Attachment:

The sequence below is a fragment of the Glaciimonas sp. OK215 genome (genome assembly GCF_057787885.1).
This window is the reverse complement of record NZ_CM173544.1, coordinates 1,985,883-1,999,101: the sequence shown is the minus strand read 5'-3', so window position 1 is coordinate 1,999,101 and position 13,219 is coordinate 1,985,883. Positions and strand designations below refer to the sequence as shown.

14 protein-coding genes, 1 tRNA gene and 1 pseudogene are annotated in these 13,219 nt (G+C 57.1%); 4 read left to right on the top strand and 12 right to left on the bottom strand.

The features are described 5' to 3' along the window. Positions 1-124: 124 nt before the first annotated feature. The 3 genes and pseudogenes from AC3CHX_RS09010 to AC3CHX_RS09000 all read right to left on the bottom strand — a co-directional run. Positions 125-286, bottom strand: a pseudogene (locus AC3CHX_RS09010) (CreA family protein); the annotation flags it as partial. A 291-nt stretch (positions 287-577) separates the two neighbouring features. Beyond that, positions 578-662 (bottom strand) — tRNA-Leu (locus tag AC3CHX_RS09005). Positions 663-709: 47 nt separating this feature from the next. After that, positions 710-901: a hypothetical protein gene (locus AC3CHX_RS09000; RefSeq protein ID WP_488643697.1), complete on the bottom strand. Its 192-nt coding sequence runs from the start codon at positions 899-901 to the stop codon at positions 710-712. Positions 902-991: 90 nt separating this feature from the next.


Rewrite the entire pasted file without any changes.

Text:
The sequence below is a fragment of the Glaciimonas sp. OK215 genome (genome assembly GCF_057787885.1).
This window is the reverse complement of record NZ_CM173544.1, coordinates 1,985,883-1,999,101: the sequence shown is the minus strand read 5'-3', so window position 1 is coordinate 1,999,101 and position 13,219 is coordinate 1,985,883. Positions and strand designations below refer to the sequence as shown.

14 protein-coding genes, 1 tRNA gene and 1 pseudogene are annotated in these 13,219 nt (G+C 57.1%); 4 read left to right on the top strand and 12 right to left on the bottom strand.

The features are described 5' to 3' along the window. Positions 1-124: 124 nt before the first annotated feature. The 3 genes and pseudogenes from AC3CHX_RS09010 to AC3CHX_RS09000 all read right to left on the bottom strand — a co-directional run. Positions 125-286, bottom strand: a pseudogene (locus AC3CHX_RS09010) (CreA family protein); the annotation flags it as partial. A 291-nt stretch (positions 287-577) separates the two neighbouring features. Beyond that, positions 578-662 (bottom strand) — tRNA-Leu (locus tag AC3CHX_RS09005). Positions 663-709: 47 nt separating this feature from the next. After that, positions 710-901: a hypothetical protein gene (locus AC3CHX_RS09000; RefSeq protein ID WP_488643697.1), complete on the bottom strand. Its 192-nt coding sequence runs from the start codon at positions 899-901 to the stop codon at positions 710-712. Positions 902-991: 90 nt separating this feature from the next.